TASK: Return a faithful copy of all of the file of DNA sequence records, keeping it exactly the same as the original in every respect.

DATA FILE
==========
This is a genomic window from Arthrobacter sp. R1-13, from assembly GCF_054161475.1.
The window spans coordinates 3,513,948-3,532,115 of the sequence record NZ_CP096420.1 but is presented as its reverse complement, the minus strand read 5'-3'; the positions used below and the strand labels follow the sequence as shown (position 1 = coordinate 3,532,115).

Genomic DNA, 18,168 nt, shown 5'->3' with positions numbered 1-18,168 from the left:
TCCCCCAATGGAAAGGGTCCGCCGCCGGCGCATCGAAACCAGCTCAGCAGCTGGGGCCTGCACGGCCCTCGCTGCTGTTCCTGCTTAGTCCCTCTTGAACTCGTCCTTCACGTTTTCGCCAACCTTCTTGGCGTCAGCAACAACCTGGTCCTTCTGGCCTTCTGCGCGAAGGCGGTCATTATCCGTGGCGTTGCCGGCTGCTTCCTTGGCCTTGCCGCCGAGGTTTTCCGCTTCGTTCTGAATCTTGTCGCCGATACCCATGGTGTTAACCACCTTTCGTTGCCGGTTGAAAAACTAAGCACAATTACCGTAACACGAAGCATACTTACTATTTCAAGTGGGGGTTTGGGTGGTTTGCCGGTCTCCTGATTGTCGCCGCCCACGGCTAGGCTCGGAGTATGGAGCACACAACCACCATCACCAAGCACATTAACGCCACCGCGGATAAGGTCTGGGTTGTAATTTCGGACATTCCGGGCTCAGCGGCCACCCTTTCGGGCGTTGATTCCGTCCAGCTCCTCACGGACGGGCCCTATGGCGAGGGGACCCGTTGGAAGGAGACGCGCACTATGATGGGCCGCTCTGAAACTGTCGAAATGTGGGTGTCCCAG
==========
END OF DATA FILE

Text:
This is a genomic window from Arthrobacter sp. R1-13, from assembly GCF_054161475.1.
The window spans coordinates 3,513,948-3,532,115 of the sequence record NZ_CP096420.1 but is presented as its reverse complement, the minus strand read 5'-3'; the positions used below and the strand labels follow the sequence as shown (position 1 = coordinate 3,532,115).

Genomic DNA, 18,168 nt, shown 5'->3' with positions numbered 1-18,168 from the left:
TCCCCCAATGGAAAGGGTCCGCCGCCGGCGCATCGAAACCAGCTCAGCAGCTGGGGCCTGCACGGCCCTCGCTGCTGTTCCTGCTTAGTCCCTCTTGAACTCGTCCTTCACGTTTTCGCCAACCTTCTTGGCGTCAGCAACAACCTGGTCCTTCTGGCCTTCTGCGCGAAGGCGGTCATTATCCGTGGCGTTGCCGGCTGCTTCCTTGGCCTTGCCGCCGAGGTTTTCCGCTTCGTTCTGAATCTTGTCGCCGATACCCATGGTGTTAACCACCTTTCGTTGCCGGTTGAAAAACTAAGCACAATTACCGTAACACGAAGCATACTTACTATTTCAAGTGGGGGTTTGGGTGGTTTGCCGGTCTCCTGATTGTCGCCGCCCACGGCTAGGCTCGGAGTATGGAGCACACAACCACCATCACCAAGCACATTAACGCCACCGCGGATAAGGTCTGGGTTGTAATTTCGGACATTCCGGGCTCAGCGGCCACCCTTTCGGGCGTTGATTCCGTCCAGCTCCTCACGGACGGGCCCTATGGCGAGGGGACCCGTTGGAAGGAGACGCGCACTATGATGGGCCGCTCTGAAACTGTCGAAATGTGGGTGTCCCAG